7 Other Things You Can Do With a Law Degree

Posted August 22, 2012

We understand that the prospect of committing years of your life and who knows how much money to obtain a law degree only to use it for something other than practicing law may sound completely insane. If you find you’re not sure whether you should or shouldn’t go to law school, you might consider how the knowledge and skills you would gain by going can be applied in another non-legal profession. In the current job market, and in the eyes of some employers, having a law degree gives you an advantage over your competition. Below are seven career categories outside of the legal profession where it is not uncommon to find people with a law degree.

  1. Journalism:

    Despite drastic changes occurring within the industry, or maybe because such changes are occurring, it is an exciting time to pursue a career in print or broadcast journalism. Law school will certainly teach you how to thoroughly research and effectively communicate facts and conclusions, which are the essential skills of a good journalist. You might consider a career as a legal affairs reporter, since some law schools offer joint degrees in law and communications.

  2. Real estate investing:

    So much of what you learn in law school, including strong negotiating skills, knowing how to structure financial transactions that offer minimal risk and maximum returns, and an understanding of current tax laws, is essential for successful real estate investing. The analytical skills that come from studying law, cases, and rulings will serve you well when you are presented with a real estate opportunity that requires a quick "yes" or "no" to investing.

  3. Nonprofit Management:

    While in law school, you may decide that a career practicing law will not be as rewarding as utilizing your talents to the benefit of a charitable, socially conscious, or artistic organization, either in a pro bono capacity, or as a leader of or executive within such an organization. There are many examples of law school graduates who founded or currently lead nonprofit organizations out of a concern for social justice and the common good. Abraham Foxman who graduated from the New York University School of Law and is now the national director of the Anti-Defamation League is just one example.

  4. Entrepreneurship:

    Law school graduate and RedRoomDVD founder Dan Joyce put his legal studies to good use, drawing on his knowledge of contracts and corporations law, intellectual property, and company structures to get his now very successful company off the ground. Lawyers are trained to think both critically and creatively which, along with some calculated risk-taking, is a characteristic of successful entrepreneurs.

  5. Fiction and screen writing:

    The writing and analytical skills you develop in law school can certainly be put to creative use in novel and screenplay writing. University of Mississippi School of Law graduate and bestselling author John Grisham drew on his experience as a lawyer to write his first novel A Time To Kill, which was directly inspired by a testimony he had heard from a 12-year-old rape survivor. Television writer and producer David Kelly graduated from Boston University with a law degree before going on to create several shows inspired by the legal profession, including The Practice and Ally McBeal.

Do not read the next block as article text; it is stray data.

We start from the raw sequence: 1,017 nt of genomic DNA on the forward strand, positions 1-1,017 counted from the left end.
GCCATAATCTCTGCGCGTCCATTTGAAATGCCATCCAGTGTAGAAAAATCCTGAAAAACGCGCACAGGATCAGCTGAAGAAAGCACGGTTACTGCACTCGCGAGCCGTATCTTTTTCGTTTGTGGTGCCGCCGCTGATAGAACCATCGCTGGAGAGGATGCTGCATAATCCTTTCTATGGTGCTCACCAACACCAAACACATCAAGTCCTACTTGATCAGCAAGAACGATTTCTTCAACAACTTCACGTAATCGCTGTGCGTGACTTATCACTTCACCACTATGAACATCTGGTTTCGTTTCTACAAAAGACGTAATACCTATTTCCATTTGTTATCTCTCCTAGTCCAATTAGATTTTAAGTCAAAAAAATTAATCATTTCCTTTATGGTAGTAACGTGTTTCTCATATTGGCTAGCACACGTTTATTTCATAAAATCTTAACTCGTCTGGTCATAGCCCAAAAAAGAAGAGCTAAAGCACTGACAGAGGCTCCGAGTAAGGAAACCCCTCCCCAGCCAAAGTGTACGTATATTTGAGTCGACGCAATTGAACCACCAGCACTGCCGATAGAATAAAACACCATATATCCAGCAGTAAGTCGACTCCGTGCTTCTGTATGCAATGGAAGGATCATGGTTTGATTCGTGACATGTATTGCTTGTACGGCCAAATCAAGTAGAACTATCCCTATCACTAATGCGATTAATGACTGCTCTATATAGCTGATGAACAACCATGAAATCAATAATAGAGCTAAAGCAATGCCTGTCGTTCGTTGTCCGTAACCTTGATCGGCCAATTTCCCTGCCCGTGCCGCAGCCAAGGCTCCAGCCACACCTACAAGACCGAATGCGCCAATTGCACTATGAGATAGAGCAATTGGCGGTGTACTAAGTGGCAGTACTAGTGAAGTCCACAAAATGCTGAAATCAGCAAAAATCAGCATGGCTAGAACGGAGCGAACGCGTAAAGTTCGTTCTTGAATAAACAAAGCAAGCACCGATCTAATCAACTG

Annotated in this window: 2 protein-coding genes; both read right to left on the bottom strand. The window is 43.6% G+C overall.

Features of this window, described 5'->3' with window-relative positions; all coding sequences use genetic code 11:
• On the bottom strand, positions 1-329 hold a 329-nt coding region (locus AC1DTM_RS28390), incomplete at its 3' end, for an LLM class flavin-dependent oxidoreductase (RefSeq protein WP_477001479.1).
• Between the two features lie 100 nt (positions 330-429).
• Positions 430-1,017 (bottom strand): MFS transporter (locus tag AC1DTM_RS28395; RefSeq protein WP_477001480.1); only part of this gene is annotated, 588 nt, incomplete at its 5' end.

6. Social Activism:

    There are many examples throughout history of social activists with law degrees. Although unsuccessful as a lawyer, Mohandas Karamchand Gandhi would go on to lead India to independence from British rule using a combination of non-violent civil disobedience and his gifts as an orator. Of his time as a lawyer, Gandhi said, "I had learnt the true practice of law … I realized the true function of a lawyer was to unite parties riven asunder." More recently, poet, activist, and lawyer Ogaga Ifowodo was jailed after calling for sanctions against the government in his home country of Nigeria. Ifowodo has also advocated to end the persecution and terrorizing of Nigeria’s homosexual population and has written eloquently about the subject.

  7. Politics:

    If you survive your years at law school and still feel you’re a glutton for punishment, then consider a career in politics. You’ll be in good company! Both President Barack Obama and Republican presidential candidate Mitt Romney attended and graduated from Harvard Law School — the president with a law degree, Romney with a joint degree from Harvard’s law and business schools. Former South African president Nelson Mandela opened South Africa’s first black law firm in 1952 and has written that he was "rather flamboyant in court. I did not act as though I were a black man in a white man’s court, but as if everyone else — white and black — was a guest in my court."

 

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